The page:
According to the U.S. Geological Survey, a large 7.1-magnitude earthquake struck off Indonesia at around 12:17 a.m. local time Friday. Earlier, the agency put the magnitude at 7.4.
A tsunami warning was issued following the quake, which occurred in the Molucca Sea between North Sulawesi and North Maluku. Shortly after being issued, the Pacific Tsunami Warning Center said, "Based on all available data...the tsunami threat from this earthquake has now passed."
"Minor sea level fluctuations may occur in some coastal areas near the earthquake over the next few hours," the warning center added.
There have been no reports of damage so far, but the quake was also strongly felt on the island of Sulawesi, to the west of the epicenter. Metro TV said some residents had fled to higher ground in the North Moluccas.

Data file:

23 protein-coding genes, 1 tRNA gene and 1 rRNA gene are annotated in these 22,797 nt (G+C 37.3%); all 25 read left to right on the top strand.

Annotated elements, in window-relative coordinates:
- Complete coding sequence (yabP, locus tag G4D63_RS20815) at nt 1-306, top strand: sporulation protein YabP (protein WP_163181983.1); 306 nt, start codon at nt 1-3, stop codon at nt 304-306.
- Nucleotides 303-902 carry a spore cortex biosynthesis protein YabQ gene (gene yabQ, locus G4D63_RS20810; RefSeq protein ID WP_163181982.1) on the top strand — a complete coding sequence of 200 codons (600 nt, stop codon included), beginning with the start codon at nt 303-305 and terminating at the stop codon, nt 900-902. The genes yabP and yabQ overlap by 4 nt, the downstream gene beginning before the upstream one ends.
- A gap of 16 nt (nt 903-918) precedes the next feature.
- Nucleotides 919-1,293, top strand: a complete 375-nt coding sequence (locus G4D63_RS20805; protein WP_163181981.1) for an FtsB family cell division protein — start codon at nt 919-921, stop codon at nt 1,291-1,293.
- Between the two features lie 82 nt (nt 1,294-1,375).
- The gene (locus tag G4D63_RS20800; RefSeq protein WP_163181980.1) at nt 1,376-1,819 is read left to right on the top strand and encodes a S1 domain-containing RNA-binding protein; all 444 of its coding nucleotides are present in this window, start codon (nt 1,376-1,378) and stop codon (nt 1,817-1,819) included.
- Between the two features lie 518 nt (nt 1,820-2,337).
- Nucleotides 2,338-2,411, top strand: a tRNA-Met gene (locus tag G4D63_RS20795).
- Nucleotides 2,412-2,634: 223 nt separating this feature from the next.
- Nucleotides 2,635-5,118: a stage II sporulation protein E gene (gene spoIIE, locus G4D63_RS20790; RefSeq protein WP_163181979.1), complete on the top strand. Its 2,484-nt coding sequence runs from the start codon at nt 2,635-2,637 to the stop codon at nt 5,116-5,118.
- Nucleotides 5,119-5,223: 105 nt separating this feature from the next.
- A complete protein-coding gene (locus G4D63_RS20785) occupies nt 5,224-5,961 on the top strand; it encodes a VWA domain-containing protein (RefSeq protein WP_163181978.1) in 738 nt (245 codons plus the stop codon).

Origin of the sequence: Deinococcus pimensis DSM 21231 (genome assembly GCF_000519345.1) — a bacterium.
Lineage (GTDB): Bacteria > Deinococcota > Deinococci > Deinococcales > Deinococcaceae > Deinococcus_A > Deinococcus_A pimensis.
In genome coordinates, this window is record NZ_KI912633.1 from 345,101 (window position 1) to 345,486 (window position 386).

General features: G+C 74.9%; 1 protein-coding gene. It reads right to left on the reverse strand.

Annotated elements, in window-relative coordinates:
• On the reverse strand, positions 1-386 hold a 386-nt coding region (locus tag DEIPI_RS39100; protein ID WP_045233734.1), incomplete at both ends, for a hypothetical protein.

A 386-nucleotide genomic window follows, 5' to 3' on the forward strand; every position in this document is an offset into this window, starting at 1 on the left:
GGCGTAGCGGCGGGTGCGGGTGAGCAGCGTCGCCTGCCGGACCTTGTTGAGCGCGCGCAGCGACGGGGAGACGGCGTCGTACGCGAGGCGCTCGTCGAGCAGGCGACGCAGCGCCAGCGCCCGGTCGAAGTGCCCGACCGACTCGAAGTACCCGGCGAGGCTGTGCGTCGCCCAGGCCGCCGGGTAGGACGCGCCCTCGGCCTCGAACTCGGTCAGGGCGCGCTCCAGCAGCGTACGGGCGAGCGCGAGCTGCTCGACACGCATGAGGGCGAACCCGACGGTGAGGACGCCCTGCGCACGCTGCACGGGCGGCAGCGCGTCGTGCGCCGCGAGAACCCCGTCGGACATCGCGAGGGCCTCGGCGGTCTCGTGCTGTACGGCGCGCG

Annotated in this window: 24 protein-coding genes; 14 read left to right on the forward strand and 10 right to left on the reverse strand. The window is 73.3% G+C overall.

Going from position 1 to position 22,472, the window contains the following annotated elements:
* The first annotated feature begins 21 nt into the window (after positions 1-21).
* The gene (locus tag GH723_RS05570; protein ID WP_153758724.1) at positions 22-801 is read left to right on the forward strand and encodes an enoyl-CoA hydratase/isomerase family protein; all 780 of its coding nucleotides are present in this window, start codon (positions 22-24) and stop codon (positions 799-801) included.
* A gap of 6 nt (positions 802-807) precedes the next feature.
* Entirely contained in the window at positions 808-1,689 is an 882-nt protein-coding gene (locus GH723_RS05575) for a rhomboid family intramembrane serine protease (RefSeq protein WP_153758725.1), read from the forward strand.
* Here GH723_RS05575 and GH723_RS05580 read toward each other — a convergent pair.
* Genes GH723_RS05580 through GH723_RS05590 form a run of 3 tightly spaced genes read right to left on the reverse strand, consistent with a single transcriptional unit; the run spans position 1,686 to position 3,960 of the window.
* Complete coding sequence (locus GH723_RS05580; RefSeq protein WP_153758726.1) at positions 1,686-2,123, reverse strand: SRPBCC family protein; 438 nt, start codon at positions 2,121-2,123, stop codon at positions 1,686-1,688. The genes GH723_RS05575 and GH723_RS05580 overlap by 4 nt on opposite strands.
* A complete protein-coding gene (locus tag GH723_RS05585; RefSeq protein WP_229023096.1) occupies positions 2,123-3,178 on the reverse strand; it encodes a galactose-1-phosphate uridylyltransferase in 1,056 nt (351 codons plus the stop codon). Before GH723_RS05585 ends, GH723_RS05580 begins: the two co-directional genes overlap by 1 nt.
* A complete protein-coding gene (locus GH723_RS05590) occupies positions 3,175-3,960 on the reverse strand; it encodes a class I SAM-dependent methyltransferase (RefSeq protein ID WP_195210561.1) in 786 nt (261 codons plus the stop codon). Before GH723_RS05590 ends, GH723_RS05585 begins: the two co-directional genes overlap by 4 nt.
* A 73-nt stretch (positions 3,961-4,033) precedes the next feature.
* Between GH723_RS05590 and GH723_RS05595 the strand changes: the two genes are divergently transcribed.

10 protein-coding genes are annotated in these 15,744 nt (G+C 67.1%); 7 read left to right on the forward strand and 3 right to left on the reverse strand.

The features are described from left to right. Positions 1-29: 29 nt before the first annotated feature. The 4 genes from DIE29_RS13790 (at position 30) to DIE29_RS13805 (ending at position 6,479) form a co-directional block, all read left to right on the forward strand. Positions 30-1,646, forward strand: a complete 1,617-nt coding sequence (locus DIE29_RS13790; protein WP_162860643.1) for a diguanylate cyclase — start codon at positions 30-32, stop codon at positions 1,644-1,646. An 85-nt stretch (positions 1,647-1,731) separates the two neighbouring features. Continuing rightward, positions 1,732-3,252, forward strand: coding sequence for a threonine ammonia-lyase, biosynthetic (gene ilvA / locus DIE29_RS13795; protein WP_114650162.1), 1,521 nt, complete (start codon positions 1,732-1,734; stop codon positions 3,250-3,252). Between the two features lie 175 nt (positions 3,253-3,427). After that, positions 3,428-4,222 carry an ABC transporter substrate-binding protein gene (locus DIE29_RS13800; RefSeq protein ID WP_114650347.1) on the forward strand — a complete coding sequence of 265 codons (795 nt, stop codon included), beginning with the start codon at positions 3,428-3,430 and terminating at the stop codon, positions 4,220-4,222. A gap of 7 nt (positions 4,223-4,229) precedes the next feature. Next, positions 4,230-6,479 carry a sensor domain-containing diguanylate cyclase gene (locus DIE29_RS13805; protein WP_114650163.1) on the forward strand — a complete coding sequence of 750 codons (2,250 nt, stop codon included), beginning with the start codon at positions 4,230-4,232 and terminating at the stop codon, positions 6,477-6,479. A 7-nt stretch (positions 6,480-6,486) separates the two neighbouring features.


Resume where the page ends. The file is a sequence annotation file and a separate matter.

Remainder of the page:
When referencing the earthquake, seismologist Stephen Hicks of Imperial College London, tweeted earlier that, "fortunately, it has occurred offshore and at a reasonably deep depth (~60 km) so risk of damage from shaking and tsunami is low."
Magnitude ~7 earthquake just now between the islands of Sulawesi and Halmahera in Indonesia. Fortunately, it has occurred offshore and at a reasonably deep depth (~60 km) so risk of damage from shaking and tsunami is low. Part of a cluster that has produced M7+ events in the pastStephen Hicks 🇪🇺 on Twitter
In a Reuters report, Indah Lengkong, a resident of port city of Bitung in North Sulawesi said, "the quake was very strong and lasted for a while. We can still feel tremors but weaker."
With files from Reuters